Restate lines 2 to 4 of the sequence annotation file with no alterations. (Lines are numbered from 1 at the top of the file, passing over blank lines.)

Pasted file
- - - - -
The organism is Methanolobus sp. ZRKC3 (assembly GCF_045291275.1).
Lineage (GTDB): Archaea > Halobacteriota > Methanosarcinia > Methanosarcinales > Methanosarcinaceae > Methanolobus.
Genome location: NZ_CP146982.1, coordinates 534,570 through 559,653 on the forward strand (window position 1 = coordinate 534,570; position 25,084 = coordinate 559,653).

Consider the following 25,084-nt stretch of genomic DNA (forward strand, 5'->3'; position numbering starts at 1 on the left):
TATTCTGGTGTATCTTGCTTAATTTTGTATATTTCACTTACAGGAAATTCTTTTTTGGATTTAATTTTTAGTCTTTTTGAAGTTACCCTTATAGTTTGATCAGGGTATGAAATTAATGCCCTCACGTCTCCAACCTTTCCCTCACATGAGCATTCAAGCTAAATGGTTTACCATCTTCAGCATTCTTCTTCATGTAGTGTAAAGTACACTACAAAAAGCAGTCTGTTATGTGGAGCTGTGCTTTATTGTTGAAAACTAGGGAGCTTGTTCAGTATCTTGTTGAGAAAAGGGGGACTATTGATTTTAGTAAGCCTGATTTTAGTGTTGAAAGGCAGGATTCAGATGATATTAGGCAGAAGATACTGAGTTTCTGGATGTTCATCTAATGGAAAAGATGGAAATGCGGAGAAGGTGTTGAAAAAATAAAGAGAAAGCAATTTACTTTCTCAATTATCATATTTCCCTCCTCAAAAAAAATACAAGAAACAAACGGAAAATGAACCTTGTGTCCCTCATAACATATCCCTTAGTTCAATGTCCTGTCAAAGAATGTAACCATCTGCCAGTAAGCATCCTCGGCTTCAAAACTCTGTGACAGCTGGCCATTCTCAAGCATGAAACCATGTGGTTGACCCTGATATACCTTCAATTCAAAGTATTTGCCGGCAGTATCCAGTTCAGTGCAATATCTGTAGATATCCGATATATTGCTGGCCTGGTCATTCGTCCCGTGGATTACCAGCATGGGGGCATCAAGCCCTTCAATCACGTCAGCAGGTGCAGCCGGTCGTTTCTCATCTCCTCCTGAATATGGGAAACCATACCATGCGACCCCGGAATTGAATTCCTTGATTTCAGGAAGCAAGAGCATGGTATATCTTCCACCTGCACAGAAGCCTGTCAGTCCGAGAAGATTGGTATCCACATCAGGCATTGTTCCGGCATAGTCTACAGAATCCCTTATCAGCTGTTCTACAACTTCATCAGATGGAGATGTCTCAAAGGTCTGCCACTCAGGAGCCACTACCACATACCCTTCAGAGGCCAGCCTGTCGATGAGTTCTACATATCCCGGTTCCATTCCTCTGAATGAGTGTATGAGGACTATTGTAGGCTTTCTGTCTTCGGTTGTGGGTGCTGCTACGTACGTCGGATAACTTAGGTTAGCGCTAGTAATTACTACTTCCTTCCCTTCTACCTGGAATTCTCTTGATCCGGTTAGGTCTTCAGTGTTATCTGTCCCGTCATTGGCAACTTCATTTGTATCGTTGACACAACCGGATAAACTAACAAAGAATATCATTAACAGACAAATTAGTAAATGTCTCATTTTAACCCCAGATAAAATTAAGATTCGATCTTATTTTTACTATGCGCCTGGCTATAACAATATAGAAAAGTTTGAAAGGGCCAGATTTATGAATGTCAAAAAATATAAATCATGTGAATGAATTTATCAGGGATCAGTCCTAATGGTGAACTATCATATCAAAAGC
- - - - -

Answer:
Lineage (GTDB): Archaea > Halobacteriota > Methanosarcinia > Methanosarcinales > Methanosarcinaceae > Methanolobus.
Genome location: NZ_CP146982.1, coordinates 534,570 through 559,653 on the forward strand (window position 1 = coordinate 534,570; position 25,084 = coordinate 559,653).

Consider the following 25,084-nt stretch of genomic DNA (forward strand, 5'->3'; position numbering starts at 1 on the left):